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The greatest annual decline in US home prices since December 2011

According to data from the National Association of Realtors released on Thursday, home prices in the United States plummeted in May at their fastest annual rate in more than a decade.

In February, the median price of an existing home was $396,100, a decrease of 3.1% from the previous year and the greatest annual decline in price since December 2011.

Single-family homes, townhomes, condominiums, and cooperatives all contributed to the 0.2% increase in existing home sales seen between April and May. Sales declined 20.4% annually, and the yearly sales pace fell from 5.4 million units in May 2017 to 4.3 million units in May 2018.

The average mortgage rate this year has fluctuated between 6.09% and 6.79%; in April, when some of the homes that closed in May would have gone under contract, rates were rather stable.

According to NAR chief economist Lawrence Yun, mortgage rates have a significant impact on the trajectory of home sales. Multiple months of continuous home sales have resulted from the relatively stable interest rates.

However, prices vary widely depending on location. The South saw the biggest drop (2.7%) and the West the biggest drop (5.7%) from the previous year. The cost of living increased by 2.5% in the Northeast and by 1.1% in the Midwest compared to the previous year.

Almost a third of the properties that sold in May went over the asking price, according to Yun.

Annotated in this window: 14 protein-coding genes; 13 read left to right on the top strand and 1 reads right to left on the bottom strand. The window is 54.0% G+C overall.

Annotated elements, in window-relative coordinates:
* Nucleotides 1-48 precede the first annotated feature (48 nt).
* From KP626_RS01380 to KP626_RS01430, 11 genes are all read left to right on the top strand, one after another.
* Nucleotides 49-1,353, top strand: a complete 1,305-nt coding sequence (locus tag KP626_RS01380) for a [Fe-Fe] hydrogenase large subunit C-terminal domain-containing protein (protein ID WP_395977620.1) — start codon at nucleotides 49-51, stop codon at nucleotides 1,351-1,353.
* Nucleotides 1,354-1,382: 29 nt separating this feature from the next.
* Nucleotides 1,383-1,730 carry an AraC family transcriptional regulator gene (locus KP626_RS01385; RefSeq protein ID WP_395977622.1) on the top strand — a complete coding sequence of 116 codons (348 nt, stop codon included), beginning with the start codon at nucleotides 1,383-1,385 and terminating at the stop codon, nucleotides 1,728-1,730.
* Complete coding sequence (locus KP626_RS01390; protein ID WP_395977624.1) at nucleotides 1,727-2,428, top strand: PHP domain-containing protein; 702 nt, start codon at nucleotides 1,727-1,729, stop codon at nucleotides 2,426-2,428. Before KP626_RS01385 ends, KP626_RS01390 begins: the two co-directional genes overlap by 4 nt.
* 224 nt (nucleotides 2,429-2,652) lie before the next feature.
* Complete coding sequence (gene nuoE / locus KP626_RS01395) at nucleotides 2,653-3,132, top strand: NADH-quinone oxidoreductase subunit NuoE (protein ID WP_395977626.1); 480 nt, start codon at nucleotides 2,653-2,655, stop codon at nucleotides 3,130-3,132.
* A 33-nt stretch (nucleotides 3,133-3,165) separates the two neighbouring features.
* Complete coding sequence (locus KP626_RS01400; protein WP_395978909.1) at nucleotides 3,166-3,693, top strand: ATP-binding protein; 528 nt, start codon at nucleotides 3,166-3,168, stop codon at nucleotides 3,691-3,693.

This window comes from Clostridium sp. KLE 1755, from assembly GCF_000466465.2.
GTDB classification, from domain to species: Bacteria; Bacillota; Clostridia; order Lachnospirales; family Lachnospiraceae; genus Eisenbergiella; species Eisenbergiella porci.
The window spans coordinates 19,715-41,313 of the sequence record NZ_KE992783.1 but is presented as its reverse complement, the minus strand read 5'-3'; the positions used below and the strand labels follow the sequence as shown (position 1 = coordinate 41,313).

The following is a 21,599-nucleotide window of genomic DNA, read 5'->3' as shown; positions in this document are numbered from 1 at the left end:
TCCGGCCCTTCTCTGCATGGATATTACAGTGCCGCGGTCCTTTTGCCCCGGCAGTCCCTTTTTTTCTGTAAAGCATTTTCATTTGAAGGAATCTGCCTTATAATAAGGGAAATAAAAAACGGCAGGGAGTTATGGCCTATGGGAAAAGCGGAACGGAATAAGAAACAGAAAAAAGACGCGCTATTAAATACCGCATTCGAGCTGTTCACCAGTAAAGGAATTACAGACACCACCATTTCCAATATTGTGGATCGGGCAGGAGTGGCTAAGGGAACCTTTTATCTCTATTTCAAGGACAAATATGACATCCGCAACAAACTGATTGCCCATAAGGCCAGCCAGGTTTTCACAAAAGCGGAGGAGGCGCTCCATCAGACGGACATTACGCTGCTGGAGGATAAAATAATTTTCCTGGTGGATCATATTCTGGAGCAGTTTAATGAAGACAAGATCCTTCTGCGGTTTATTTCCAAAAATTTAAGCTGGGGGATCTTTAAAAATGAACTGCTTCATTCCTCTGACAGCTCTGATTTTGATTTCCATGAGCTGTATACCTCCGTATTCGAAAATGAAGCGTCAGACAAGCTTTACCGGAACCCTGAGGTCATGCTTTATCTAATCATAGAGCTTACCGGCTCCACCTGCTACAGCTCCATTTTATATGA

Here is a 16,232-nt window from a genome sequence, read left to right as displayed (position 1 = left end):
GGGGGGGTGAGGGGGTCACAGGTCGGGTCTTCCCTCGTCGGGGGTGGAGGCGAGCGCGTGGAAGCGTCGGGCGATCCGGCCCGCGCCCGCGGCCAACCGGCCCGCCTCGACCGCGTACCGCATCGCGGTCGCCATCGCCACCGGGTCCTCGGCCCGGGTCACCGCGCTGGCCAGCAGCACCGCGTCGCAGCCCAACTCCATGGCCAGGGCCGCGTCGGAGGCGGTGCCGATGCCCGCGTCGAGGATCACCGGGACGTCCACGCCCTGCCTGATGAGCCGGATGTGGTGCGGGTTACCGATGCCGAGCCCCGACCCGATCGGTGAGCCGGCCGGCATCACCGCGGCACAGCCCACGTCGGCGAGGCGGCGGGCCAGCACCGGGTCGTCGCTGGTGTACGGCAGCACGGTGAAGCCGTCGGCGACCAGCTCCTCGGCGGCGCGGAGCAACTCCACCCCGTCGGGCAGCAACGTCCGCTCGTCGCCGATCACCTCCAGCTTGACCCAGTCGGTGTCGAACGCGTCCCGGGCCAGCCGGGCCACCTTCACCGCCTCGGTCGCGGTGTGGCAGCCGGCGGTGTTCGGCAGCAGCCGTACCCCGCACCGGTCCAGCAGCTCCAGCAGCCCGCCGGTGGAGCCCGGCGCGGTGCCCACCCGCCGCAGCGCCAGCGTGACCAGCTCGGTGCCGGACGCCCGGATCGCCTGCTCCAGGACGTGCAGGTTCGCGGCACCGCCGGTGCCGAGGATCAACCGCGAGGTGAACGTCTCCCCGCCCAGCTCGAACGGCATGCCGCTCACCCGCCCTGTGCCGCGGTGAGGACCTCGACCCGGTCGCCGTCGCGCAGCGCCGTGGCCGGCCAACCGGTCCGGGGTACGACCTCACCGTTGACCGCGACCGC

Availability issues are to blame, he said.

The National Association of Realtors reports that at the end of May, there were 1.08 million housing units available. This is down 6.1% from a year ago. Yun claims that there were roughly twice as many houses available before the outbreak.

The amount of unsold inventory represents a supply equal to three months at the current sales pace, which is an increase over the 2.9 months that were available in April and the 2.6 months that were available in May 2022.

New home sales have returned to pre-pandemic levels, according to Yun, while existing home sales are being held back by a lack of available homes for sale.

Affordability remains a problem because there aren’t enough homes for sale.

The lack of newly listed houses left buyers wanting more in the months leading up to May, according to Realtor.com’s chief economist, Danielle Hale.

A couple of facts also favored the May closing group.

In April, mortgage rates were stable, while the median transaction price continued to fall somewhat, providing buyers more breathing room in their budgets as they shopped.

She noted that while home sales have been running above the seasonally adjusted yearly rate of 4 million units reached in January, they are still significantly below statistics from a year earlier.

But despite the extremely low housing supply, problems with affordability persisted.

If home prices and interest rates keep rising, nearly 80% of homebuyers surveyed this spring believe it is at least somewhat possible that they will be priced out of the housing market.

Buyers will have a challenging market in 2023, according to Hale, because fewer homeowners are expected to become sellers in that year.

There are some bright spots in Realtor.com’s updated outlook for the remainder of the year, including the slow fall in mortgage rates starting around the middle of the year and the sustained weakness in home prices that will begin to moderate high housing expenses.

According to Hale, “home sales are expected to total approximately 4.2 million in 2023,” which would be the lowest yearly total since 2012.

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